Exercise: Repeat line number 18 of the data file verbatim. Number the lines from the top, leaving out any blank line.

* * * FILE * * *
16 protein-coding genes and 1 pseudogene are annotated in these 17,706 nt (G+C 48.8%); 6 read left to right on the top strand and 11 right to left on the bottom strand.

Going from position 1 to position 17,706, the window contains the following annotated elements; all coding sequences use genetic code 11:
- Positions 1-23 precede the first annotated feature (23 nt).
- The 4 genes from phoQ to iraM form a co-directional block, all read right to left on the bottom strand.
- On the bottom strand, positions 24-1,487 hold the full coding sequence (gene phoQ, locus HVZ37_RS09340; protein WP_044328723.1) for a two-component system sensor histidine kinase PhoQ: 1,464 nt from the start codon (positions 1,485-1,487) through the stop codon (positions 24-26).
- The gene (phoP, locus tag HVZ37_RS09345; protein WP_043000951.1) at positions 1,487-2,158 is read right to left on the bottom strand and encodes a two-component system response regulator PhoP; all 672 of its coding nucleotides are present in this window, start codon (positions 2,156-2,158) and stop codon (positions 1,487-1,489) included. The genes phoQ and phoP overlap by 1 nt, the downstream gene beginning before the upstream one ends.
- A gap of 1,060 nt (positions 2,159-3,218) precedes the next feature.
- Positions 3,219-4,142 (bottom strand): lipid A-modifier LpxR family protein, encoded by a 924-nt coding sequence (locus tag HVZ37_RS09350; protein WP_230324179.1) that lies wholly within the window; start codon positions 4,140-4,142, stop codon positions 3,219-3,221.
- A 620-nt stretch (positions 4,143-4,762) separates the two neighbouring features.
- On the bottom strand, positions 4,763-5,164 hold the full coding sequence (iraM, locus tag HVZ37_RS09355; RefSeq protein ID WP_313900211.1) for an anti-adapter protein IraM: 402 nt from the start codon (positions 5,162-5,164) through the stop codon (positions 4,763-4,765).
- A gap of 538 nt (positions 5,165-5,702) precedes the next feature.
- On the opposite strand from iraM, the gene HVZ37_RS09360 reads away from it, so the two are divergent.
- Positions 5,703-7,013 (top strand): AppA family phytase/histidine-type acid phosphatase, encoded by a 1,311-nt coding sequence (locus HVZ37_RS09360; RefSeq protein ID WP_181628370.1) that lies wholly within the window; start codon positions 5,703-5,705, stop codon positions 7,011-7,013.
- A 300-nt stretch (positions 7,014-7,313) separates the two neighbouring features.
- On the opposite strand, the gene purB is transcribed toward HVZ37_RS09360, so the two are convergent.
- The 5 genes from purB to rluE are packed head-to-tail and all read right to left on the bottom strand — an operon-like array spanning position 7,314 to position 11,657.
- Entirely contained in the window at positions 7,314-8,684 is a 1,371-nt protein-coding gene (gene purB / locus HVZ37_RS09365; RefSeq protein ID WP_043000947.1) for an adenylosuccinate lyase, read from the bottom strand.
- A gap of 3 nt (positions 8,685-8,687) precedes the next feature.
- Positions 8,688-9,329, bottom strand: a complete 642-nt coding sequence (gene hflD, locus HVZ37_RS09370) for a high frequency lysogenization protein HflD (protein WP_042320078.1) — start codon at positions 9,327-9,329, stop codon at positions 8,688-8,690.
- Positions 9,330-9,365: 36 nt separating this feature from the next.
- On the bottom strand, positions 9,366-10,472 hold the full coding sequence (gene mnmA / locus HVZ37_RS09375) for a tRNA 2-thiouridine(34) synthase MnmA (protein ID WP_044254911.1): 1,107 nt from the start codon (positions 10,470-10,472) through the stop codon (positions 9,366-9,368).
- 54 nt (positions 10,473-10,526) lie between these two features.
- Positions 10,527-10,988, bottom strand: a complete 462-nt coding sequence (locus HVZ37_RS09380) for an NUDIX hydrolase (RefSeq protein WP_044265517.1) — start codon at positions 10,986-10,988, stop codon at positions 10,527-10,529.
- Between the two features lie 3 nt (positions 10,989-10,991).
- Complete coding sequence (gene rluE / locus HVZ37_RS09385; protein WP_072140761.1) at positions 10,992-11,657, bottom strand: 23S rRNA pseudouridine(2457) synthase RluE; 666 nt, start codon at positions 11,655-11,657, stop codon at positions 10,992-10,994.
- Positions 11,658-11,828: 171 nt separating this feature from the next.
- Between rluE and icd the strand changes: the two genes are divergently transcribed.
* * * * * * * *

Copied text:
- A gap of 3 nt (positions 8,685-8,687) precedes the next feature.